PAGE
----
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High similarity between a bat - serviced plant assemblage and that used by humans

Scanlon, A.T. and Petit, S. and Tuiwawa, Marika and Naikatini, Alivereti N. (2014) High similarity between a bat - serviced plant assemblage and that used by humans. Biological Conservation, 174 . pp. 111-119. ISSN 0006-3207

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Indigenous custodians manage important forest areas and have vital roles in biodiversity conservation in the Pacific, but their understanding of the role of bats in rainforest function is limited, and their perception of bats often negative, possibly compromising opportunities for conservation. To determine whether bat and forest conservation could be mediated by the identification of services provided by bats, we assessed similarity between bat-serviced (pollination and seed dispersal) and people-valued forest plants in Fiji. In nearly 500 diet samples from all four Fiji flying-fox species, we found 37 pollen morphospecies associated with Notopteris macdonaldi, Pteropus samoensis, and Pteropustonganus. Thirteen morphospecies overlapped among bats, but were used in different proportions. No fruit was recorded in the diet of N. macdonaldi. Twenty-two fruit species groups (co-generic species that could not be distinguished) were recorded for Pteropus spp. A rainforest plant community represented by a survey of 2983 plants contained 75% of species groups valued by people (medicinal, cultural, economic uses), and bats serviced at least 42% of these species (96% valued by humans). The high similarity between bat and human resources (Sørensen’s coefficient, SS = 0.68) increased in a sub-sample of the 30 most abundant tree genera (SS = 0.80). Plant endemism was high in the rainforest community (70%). Most endemic species were valued by people (SS = 0.78 for abundant trees) and serviced by bats (SS = 0.77). The great overlap between the plant assemblage benefiting from bat services and that valued by humans indicates that conservation approaches tailored to individual communities could be developed to promote bat conservation in traditionally-owned landscapes where negative perception of bats exists.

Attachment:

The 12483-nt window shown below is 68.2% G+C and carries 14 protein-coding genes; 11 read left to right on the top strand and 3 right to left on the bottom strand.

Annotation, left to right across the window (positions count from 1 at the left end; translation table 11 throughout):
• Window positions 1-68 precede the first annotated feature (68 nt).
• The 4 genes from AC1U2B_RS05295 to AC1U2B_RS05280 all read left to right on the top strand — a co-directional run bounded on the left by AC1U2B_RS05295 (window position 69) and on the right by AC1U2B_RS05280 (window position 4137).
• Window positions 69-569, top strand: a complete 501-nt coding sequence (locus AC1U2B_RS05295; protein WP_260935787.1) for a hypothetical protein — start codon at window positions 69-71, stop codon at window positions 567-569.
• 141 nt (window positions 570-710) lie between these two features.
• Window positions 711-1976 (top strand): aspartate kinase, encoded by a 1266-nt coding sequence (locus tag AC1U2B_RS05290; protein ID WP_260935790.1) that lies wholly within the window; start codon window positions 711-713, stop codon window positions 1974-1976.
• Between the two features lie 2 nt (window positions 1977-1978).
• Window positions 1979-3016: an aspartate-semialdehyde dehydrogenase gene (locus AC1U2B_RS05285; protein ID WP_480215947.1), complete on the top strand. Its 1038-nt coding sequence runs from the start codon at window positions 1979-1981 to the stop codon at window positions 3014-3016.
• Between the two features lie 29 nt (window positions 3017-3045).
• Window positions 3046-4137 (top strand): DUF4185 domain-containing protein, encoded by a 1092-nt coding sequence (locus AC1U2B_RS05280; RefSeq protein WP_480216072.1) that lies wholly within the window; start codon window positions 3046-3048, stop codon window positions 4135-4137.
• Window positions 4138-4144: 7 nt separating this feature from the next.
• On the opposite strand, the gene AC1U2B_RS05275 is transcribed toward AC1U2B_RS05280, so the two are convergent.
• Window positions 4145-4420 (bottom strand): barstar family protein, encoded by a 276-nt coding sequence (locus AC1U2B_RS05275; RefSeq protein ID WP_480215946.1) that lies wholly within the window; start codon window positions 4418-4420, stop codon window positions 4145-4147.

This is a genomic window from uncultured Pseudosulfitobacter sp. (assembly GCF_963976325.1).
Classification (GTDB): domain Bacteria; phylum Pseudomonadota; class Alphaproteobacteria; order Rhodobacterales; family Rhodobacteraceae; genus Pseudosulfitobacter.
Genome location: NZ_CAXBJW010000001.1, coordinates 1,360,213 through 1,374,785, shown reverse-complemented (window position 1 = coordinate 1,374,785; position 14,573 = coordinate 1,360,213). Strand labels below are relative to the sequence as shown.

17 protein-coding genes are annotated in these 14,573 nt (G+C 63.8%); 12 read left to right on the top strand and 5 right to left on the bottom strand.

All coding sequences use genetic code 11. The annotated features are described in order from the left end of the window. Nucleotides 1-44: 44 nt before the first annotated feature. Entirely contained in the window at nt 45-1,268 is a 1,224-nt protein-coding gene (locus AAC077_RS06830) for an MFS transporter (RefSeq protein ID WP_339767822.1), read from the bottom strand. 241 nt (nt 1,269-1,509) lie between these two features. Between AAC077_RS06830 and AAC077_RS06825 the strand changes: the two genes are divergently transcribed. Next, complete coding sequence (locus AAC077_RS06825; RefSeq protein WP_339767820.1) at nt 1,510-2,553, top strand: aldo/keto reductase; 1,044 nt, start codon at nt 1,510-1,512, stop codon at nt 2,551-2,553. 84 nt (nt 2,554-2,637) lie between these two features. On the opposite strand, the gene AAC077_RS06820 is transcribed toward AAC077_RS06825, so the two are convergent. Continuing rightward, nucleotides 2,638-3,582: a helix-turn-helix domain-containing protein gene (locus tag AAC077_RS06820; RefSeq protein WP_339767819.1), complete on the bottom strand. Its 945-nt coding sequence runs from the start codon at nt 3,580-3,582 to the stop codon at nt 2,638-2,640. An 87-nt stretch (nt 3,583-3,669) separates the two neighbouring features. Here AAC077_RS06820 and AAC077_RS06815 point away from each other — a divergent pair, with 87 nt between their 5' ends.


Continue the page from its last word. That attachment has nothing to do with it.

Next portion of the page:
Item Type: Journal Article
Additional Information: Restricted access by publishers.
Subjects: Q Science > QH Natural history > QH301 Biology
S Agriculture > S Agriculture (General)
Divisions: Faculty of Science, Technology and Environment (FSTE) > Institute of Applied Science
Depositing User: Generic Account
Date Deposited: 11 Sep 2014 22:40
Last Modified: 26 May 2016 02:01

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